Bloomsbury Publishing, 2021
Jennifer Malec for The JRB: Good afternoon, Femi, and thank you for agreeing to an interview with The Johannesburg Review of Books.
Femi Kayode: Thank you so much for having me. I have been a long-time admirer of The JRB. This is an honour.
The JRB: Crime fiction is one of my favourite genres, so I’m always delighted to discover new series, and even better when they are set in Africa. Which crime authors or types of crime fiction did you want to emulate in Lightseekers? (I see you thank Leye Adenle, whose Amaka series is fantastic, in the acknowledgements, while Oyinkan Braithwaite gives the book a glowing recommendation, and you’ve done some great interviews together.)
Femi Kayode: To be honest, I don’t think I wanted to emulate any particular author. My literary icons in that genre were mostly British or American, and I grew up consuming the works of Sidney Sheldon, John le Carré, Stephen King, Irving Wallace and the like. To be honest, until I went in for the MA programme in crime writing, I never considered who (or what) I wanted to write like. What I did know was that I wanted to tell a big, broad crime story that had several themes running through it to capture the complexity of the Nigerian experience. I was also clear that I wanted my book, if it ever got published, to be placed with the international writers that I admired so much, and not in the ‘African literature’ section of a bookshop. Beyond these two considerations, I just wanted to write a good story, in my own way, with my own take on the world as I saw it.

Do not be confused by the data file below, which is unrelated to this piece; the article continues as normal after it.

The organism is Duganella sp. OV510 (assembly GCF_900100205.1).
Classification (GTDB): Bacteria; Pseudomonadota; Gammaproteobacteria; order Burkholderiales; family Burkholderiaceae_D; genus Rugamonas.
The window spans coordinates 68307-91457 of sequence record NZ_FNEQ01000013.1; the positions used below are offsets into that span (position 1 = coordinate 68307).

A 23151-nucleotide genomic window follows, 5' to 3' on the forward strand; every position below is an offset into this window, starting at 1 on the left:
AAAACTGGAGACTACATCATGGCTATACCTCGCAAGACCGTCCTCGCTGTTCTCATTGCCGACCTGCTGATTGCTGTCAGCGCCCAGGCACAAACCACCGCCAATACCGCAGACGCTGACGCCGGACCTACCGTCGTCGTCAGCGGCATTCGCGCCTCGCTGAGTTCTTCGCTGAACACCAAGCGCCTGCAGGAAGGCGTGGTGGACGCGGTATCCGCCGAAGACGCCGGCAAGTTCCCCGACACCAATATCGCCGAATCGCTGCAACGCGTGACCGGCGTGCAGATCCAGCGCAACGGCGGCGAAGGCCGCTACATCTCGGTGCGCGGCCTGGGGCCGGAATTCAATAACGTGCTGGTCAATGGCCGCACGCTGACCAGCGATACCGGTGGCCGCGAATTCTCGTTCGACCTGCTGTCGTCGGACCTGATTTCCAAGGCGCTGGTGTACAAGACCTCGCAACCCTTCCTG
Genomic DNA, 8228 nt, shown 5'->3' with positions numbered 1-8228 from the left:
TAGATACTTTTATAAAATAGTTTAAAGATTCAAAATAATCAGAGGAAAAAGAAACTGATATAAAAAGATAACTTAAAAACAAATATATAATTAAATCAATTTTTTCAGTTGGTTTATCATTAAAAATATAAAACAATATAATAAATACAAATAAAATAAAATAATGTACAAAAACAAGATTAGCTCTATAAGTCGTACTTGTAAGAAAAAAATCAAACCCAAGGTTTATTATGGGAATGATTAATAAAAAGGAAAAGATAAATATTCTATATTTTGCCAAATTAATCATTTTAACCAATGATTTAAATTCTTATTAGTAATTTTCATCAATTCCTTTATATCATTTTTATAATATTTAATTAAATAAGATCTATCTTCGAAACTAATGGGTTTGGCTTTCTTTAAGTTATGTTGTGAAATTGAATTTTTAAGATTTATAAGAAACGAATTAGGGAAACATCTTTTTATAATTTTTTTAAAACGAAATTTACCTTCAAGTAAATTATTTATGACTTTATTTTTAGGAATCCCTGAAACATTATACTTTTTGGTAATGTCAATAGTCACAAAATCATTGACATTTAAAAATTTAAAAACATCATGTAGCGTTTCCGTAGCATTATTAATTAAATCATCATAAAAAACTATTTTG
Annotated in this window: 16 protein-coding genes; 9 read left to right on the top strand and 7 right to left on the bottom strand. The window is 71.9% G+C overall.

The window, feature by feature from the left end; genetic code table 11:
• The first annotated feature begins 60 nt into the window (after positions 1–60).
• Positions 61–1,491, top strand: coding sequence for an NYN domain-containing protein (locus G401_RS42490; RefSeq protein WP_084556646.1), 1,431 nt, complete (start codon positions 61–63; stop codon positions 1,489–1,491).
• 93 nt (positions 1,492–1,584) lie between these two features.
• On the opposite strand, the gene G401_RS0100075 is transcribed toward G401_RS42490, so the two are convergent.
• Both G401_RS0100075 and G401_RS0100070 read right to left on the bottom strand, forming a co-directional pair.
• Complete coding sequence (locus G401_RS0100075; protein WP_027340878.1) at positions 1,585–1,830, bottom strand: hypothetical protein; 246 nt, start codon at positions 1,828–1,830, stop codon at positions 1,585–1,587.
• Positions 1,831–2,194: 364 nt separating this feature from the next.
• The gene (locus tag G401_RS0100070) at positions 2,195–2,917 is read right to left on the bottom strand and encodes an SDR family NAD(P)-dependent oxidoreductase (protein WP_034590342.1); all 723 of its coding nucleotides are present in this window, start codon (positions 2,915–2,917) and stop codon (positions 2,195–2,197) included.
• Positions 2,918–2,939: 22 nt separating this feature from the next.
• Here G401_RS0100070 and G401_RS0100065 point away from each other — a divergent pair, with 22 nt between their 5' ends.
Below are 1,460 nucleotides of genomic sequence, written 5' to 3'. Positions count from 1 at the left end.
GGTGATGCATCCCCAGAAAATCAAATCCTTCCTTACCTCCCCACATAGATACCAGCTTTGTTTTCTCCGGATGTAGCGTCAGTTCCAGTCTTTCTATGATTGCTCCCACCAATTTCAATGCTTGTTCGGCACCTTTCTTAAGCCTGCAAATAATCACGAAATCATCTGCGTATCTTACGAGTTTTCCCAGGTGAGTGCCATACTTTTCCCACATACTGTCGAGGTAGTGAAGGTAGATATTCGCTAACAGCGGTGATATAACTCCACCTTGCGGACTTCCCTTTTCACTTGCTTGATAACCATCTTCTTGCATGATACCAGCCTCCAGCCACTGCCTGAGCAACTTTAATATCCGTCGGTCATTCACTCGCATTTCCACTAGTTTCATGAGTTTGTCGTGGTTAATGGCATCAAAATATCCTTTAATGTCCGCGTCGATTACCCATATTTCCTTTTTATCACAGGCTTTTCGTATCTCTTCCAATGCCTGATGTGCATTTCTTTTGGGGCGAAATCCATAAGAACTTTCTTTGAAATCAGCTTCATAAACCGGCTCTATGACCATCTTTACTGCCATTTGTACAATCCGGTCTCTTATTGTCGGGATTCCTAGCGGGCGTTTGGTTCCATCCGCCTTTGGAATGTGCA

The JRB: The manuscript for Lightseekers won the 2019 UEA Crime Writing Prize—what did this award mean to you, and to the book?
Femi Kayode: It meant a lot. First of all, it was totally unexpected because I was in this class of really talented writers, and I did not think my story about the murder of three undergraduates in a remote town in Nigeria would generate that kind of interest. In fact, I am not sure I would have entered the competition if it was not compulsory for all the MA students. But winning the award certainly did something for me: it reassured me that a story well told can rise above locale, and appeal to a broad section of people irrespective of race and cultural background.
The award also opened doors for me. I am a Nigerian living in Namibia and access to resources can be quite limited. From Windhoek, I was able to send queries to agents referencing the award. In fact, Little, Brown was instrumental in introducing me to a lot of the agents I queried and the one that finally agreed to represent me.
The JRB: The novel’s plot is based on the true story of the Aluu Four tragedy, the lynching of four University of Port Harcourt students in October 2012. What was it about this event that you wanted to capture or unpack through your fiction?